SprottWealth Insights


As Canadian as NHL or CBC: 

As acronyms, they are as much a part of the Canadian lexicon as NHL, CBC or the CRA. Yet each year Canadian investors wrestle with the concept of Registered Retirement Savings Plans, Tax-Free Savings Accounts, and Registered Education Savings Plans and how best to utilize each.

Often forgotten is that while RRSPs, TFSAs and RESPs each offer some very positive tax-savings benefits, they are still primarily about one thing: putting money aside for future use. Whether for retirement, for a large purchase, or for a child’s education, the premise behind all of them is to provide you with a tax incentive to do some future financial planning. It bears keeping in mind, however, that each has its own set of rules and attributes that make choosing the right savings account, or combination of savings accounts, extremely important.

While the deadline for 2014 RRSP contributions isn’t until March 2, 2015, planning ahead can allow you to take full advantage of many of the benefits the government makes available to you through these programs.


RRSPs versus TFSAs

A common question among investors is whether it makes more sense to put capital into an RRSP or a TFSA. Most financial planning experts will tell you both, if you can afford it, but if that isn’t feasible, knowing the differences between them is key.

Both offer tax advantages, but choosing which one is best for you depends on your own individual financial and tax situation. An RRSP is intended for retirement savings, while a TFSA is meant for any kind of savings goal, including tax-free withdrawals at any age.


Other comparisons

  • RRSP contributions are tax deductible. TFSA contributions are not.
  • With an RRSP, you deduct your contribution from the income you report on your tax return. With a TFSA, you can't deduct your contribution on your tax return.
  • You pay tax on your RRSP withdrawals because you made the contributions with pre-tax dollars. TFSA withdrawals are tax-free because you made the contributions with after-tax dollars.
  • In the year you turn 71, you can't make any more contributions to your RRSP and you must close it. At that time, you have to use your savings to buy either an RRIF or an annuity. With a TFSA, you don't have to stop contributing or close it at a certain age.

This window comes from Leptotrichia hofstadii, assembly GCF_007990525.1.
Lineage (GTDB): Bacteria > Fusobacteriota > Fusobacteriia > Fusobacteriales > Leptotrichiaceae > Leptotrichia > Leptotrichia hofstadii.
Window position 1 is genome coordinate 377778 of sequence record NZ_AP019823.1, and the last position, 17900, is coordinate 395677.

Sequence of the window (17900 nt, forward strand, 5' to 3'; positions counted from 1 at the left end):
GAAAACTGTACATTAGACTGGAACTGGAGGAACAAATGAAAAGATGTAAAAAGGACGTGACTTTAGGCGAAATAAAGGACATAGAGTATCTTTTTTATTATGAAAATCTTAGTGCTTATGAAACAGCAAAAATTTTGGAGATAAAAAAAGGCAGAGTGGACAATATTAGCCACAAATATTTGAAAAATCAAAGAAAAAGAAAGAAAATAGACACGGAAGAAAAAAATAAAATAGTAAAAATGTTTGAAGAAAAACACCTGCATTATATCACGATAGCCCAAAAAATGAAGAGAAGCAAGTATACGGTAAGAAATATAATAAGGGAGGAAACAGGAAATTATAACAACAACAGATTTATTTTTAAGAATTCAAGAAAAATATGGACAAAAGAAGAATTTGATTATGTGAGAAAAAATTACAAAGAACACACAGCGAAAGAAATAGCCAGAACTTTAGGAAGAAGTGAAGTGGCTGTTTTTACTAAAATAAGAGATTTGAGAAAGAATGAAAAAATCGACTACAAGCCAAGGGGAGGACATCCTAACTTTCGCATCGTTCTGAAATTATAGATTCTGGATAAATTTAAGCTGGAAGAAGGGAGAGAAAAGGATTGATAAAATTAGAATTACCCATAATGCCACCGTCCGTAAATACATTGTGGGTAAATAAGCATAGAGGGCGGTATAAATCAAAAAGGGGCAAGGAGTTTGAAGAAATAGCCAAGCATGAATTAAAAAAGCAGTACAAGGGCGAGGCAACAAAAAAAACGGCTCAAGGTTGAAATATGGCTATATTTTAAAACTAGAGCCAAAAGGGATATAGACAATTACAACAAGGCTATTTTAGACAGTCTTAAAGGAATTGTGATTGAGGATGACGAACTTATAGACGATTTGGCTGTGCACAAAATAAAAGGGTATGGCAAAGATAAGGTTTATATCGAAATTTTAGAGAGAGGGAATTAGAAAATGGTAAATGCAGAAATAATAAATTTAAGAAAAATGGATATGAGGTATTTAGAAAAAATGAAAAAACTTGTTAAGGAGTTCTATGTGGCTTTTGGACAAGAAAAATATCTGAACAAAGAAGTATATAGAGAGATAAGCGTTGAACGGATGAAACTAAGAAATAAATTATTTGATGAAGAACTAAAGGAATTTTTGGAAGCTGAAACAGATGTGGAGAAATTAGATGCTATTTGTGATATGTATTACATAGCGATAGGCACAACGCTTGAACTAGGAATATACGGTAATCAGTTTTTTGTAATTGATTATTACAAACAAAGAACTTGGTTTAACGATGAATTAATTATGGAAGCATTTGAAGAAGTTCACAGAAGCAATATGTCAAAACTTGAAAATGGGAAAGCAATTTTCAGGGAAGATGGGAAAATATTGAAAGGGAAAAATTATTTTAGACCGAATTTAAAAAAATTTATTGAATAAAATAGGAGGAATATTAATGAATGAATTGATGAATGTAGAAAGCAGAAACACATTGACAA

• You need earned income to contribute to an RRSP but not to a TFSA.



With both plans, you can name your spouse as a beneficiary. The money will roll over to them upon your death. But with an RRSP, after your spouse dies, taxes will be due on any money left in the account. For children or others inheriting the money, they will receive what is left after the tax is paid. With a TFSA, only the increase in the value of the TFSA since the date of death is taxed in the year the individual or estate inheriting it receives it. If the amount received is not greater than the value of the TFSA at death, no tax is paid.

One other key difference with a TSFA: withdrawn amounts can be re-contributed starting the calendar year following the withdrawal, or any year thereafter. Unused room carries forward forever, so if you have not yet started to save in a TFSA you can contribute as much as $36,500 in 2015 to grow tax free.

* Source: Investor Education Fund.



Another way to put money aside in a tax efficient fashion is through an RESP, or Registered Education Savings Plan. An RESP is a dedicated savings plan to help you save for a child’s education after high school.

One of the more interesting aspects of an RESP is that the federal government will provide a grant (CESG or Canadian Education Savings Grant) equal to 20% of what you contribute to your plan on the first $2,500 of your annual contribution (up to a lifetime maximum of $7,200 per child). For example, if you contributed $2,500 to one child’s account in 2014, the government would further add 20%, or $500, to that RESP account.

While the government limits its annual contribution to $500 per beneficiary, if you missed a previous year’s contribution, you can carry forward the grant availability to future years. In such a case, the government will provide a grant equal to 20% of what you contribute to your plan on the first $5,000 of your annual contribution (providing $1,000 in annual grant contributions) until the carry forward amount is used, or until the year in which the beneficiary attains age 17. The grant carry forward amount can be calculated for every year you didn’t contribute to your RESP all the way back to the year of your child’s birth.

Other benefits to RESPs:

  • Your savings grow tax-free. There is no tax on the investment earnings, as long as they stay in the plan. Once withdrawn from the plan, any earnings are taxed in the hands of the beneficiary, at their tax rate.
  • If you save for a child age 17 and under, the federal government also puts money into the RESP as a grant or bond. In some provinces, the provincial government may also contribute.
  • You can typically put money in whenever you want, up to a lifetime maximum of $50,000 per child, though some plans require set monthly or annual contributions.
  • The contributions are not tax deductible, but you can withdraw them tax free from the plan at any time.
  • Your child can take money out of the RESP when they enrol in university or college or another qualifying education program.
  • An RESP can stay open for up to 36 years. Under specified plan rules, the plan can stay open for up to 40 years for beneficiaries eligible for the disability tax credit.

* Source: Investor Education Fund.



Interested in learning more about RESPs, RRSPs, and TFSAs? We would be happy to explore the best options for you.

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